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Saturday, May 15, 2021

Losing is Philly Sports' Only Chance of Winning

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Kevin Noonan
Kevin Noonan
Kevin Noonan has covered and commented on the Delaware sports scene for more than 30 years, everything from amateur recreation leagues and high schools to local colleges and the Philadelphia professional teams. He’s been voted Delaware Sportswriter of the Year multiple times and currently covers the Philadelphia Eagles for CBSSports.com and teaches creative writing courses at Wilmington University.

The Flyers fired coach Peter Laviolette this week because the team missed the NHL playoffs last season and started this season 0-3. But what was really interesting about the dismissal of Laviolette is that it made the Eagles’ Chip Kelly the longest tenured professional coach in Philadelphia and Kelly had been on the job for just a few months, a total of 233 days, before he became the dean.

That says a lot about the uncertainty of the coaching profession, but it says even more about the demise of the Philadelphia sports scene. These things seem to go in cycles, sort of like seven years of feast and seven years of famine, and right now Philly fans are starving.

It wasn’t that long ago that the Philadelphia sports scene was thriving. The Phillies had the best team in baseball, the Eagles and Flyers were a perennial playoff teams and the 76ers were at least occasional postseason participants.

Then, just like that, it was all gone and this past year none of the Philly teams made the playoffs. And as bad as the recent past has been, the future looks even gloomier. None of the four teams appears to be ready to contend for anything in the next couple of years, if then.

We’ve been through this before, most notably in the early and mid-1980s when all of the Philly franchises were championship contenders – the Phillies went to a couple of World Series and won one, the 76ers won just the second NBA championship in their history, the Flyers made it to the Stanley Cup finals and the Eagles under coach Dick Vermeil went to the Super Bowl for the first time in franchise history.

Dry spells followed, but all of those franchises eventually made to the top, or at least near it. Now they’re all bad again, and that leads to the big question: How long will these droughts last?

Well, that depends on the team, but the worst team of the bunch – the 76ers – could be the one that bounces back first.

The Eagles need a couple of solid drafts, mainly on the defensive side of the ball, but they also need a franchise quarterback. Michael Vick isn’t it – he’s aging and injury and turnover prone – and second-year man Nick Foles hasn’t done anything to make you believe he’ll be playing in the Pro Bowl anytime soon. The Eagles are fortunate that the 2014 draft appears to be one of the deepest ever at the quarterback position, although it would be hard to beat 1983, when six QBs were taken in the first round, including future Hall-of-Famers John Elway, Jim Kelly and Dan Marino. So, as hard as it may be to hear this, the Eagles need to start losing so they have a shot at somebody like Teddy Bridgewater of Louisville, Aaron Murray of Georgia, Tajh Boyd of Clemson or — dare we say it? – Johnny Manziel of Texas A&M.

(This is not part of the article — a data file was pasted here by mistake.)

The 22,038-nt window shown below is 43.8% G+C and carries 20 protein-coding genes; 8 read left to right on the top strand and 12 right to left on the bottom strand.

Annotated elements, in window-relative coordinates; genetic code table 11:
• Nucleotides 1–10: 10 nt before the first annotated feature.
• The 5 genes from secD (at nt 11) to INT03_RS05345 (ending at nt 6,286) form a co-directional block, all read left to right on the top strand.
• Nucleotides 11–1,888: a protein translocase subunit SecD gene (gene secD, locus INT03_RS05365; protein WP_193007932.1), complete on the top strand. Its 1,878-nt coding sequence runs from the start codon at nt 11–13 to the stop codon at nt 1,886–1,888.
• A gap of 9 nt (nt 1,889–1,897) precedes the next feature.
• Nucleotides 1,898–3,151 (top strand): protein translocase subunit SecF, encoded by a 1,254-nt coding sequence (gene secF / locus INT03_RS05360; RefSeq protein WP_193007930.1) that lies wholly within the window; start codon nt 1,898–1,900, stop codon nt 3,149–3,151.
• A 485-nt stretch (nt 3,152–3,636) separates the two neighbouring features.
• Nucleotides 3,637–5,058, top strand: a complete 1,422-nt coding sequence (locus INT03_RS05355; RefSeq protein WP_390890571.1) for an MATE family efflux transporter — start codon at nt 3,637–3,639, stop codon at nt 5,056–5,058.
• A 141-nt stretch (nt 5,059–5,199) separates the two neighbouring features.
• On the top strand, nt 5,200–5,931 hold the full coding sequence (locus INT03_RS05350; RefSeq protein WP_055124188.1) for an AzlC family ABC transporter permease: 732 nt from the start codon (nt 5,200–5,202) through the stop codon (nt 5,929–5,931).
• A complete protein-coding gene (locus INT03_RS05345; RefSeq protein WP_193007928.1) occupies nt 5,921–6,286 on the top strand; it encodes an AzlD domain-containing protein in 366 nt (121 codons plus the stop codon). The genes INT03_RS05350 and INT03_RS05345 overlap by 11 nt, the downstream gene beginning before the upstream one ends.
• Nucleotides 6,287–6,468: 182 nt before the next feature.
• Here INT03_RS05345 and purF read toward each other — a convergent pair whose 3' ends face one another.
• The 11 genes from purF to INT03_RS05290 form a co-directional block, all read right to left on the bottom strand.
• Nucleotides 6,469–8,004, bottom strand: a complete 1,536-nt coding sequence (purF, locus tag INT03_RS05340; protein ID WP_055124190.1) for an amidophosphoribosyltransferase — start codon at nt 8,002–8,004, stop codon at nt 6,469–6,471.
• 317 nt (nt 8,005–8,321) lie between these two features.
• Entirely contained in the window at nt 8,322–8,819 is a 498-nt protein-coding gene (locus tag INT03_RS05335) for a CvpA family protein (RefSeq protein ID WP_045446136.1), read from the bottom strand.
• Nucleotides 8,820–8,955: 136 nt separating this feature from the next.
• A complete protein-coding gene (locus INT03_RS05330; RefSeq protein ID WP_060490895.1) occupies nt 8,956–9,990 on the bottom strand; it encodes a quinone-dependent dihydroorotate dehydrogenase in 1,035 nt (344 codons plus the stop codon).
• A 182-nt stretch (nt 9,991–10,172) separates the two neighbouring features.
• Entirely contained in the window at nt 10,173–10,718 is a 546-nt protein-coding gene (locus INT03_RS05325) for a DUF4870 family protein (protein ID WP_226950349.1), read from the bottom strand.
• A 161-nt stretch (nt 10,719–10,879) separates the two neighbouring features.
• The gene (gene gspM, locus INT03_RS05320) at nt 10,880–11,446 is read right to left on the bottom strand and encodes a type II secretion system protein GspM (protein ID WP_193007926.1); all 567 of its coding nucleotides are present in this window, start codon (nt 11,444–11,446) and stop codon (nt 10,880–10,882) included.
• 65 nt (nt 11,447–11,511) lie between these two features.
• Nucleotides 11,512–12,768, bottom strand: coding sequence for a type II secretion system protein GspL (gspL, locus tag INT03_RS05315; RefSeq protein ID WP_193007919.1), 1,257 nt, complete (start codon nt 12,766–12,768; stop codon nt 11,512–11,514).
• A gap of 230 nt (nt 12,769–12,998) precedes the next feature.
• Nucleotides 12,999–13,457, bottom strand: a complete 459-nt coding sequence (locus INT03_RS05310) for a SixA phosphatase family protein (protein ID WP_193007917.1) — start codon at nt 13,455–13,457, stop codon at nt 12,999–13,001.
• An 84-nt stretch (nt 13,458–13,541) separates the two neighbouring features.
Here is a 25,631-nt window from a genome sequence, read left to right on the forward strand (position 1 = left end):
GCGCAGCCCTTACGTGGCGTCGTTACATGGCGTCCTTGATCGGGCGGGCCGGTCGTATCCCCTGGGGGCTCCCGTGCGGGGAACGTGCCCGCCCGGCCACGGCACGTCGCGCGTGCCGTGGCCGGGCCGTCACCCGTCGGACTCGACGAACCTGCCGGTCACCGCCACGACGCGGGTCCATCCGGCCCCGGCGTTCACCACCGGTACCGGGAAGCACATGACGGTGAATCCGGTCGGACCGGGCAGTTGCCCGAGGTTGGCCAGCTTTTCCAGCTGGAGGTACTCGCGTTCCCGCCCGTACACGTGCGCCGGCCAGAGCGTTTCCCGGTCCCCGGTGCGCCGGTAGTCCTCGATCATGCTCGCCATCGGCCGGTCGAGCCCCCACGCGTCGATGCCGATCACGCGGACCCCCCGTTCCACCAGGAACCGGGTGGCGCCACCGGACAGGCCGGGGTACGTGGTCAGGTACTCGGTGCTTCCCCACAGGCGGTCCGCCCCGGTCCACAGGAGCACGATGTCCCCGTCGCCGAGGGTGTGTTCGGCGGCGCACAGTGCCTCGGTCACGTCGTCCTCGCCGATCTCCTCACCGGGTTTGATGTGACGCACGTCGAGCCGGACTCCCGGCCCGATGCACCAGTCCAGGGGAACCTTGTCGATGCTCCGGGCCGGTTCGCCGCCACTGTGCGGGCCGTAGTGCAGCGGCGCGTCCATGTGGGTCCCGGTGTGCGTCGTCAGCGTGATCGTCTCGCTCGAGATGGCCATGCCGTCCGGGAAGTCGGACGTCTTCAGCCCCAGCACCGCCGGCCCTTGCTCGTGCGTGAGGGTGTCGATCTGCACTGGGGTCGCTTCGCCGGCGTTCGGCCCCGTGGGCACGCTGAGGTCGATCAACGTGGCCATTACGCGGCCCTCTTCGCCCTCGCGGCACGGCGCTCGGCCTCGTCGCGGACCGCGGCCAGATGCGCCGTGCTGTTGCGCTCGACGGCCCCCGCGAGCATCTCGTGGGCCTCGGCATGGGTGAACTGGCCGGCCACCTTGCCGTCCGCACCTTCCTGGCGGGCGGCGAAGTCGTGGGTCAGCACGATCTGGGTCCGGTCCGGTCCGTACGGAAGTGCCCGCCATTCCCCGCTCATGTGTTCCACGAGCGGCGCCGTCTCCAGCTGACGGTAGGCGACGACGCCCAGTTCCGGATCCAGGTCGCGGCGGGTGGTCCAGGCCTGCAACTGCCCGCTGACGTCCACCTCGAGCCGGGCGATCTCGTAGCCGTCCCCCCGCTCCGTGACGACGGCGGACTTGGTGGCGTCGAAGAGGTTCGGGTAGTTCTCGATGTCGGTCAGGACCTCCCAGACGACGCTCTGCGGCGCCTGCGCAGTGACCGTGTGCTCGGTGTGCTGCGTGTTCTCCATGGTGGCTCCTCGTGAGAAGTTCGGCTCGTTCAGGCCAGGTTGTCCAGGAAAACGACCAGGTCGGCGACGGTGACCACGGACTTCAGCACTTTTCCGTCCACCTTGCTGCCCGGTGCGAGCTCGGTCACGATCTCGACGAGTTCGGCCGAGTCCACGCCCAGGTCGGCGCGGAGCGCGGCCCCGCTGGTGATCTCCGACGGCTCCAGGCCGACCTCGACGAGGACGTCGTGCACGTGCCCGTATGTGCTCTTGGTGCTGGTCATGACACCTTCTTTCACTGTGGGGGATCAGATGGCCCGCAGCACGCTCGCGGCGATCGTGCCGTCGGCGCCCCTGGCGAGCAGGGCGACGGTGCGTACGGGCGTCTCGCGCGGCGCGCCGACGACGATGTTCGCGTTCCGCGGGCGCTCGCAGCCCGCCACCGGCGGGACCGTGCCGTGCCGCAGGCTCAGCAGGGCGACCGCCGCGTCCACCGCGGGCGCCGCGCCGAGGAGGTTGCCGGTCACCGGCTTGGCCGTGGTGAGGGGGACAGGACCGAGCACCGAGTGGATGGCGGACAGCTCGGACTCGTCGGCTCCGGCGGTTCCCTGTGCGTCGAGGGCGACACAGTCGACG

The Phillies need Mr. Peabody’s Wayback Machine – and if you don’t know what that is, Google it – to return to the past when their core players were in their prime. They need to add another star player or two and they need to add complementary players, but the 2014 Phillies won’t be much better than the 2013 Phillies unless Ryan Howard, Chase Utley and Jimmy Rollins lead the way. Sadly, there is no quick fix for this team and the Phils could be rebuilding for years.

Like the Eagles, the 76ers need to have another horrible season – something that seems to be a certainty — so they have a good shot at a high lottery pick in the 2014 NBA draft. They’re fortunate that one or two players can make all the difference in the NBA and they’re fortunate that the next draft is loaded with potential superstars like Andrew Wiggins of Kansas and Julius Randle of Kentucky. The Sixers have two first-round picks – the other one was picked up in the trade that sent point guard Jrue Holiday to New Orleans – and this will be their big chance to turn this franchise around, and maybe their only chance.

The Flyers need to find some stability with their lineup. Every year, general manager Paul Holmgren shuffles his deck and brings in new players and a lack of continuity has hurt this team more than anything else. Holmgren needs to find a core and stick with it instead of making knee-jerk changes every season simply for change’s sake. No Philly team lives in the past like these guys and it’s hard to believe it’s been more than three decades since they won their last Stanley Cup.

None of those scenarios are promising, but even though the 76ers will be the worst team of the four this season, they also have the best chance of turning things around quickly with a lottery pick or two. And the Eagles could also get back to their winning ways if they can draft a franchise quarterback.

So, to counter-phrase the late Al Davis, just lose, baby, because that’s the only chance you have.

Contact Kevin Noonan at knoonan32@aol.com.

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COVID-19 stats continue decline as vaccinations rise

344,780 Delawareans, or 44.4% of the eligible population, are fully vaccinated as of Friday a.m.

12-year-old spots fire at neighbor’s house in Bear

With the help of his father, “cool and collected’ Bear resident Sam Witman extinguishes the fire.

Carney: Mask mandate ending May 21

Gov.  John Carney on Friday announced that – effective May 21 – the State of Delaware will lift its requirement that Delawareans and visitors...
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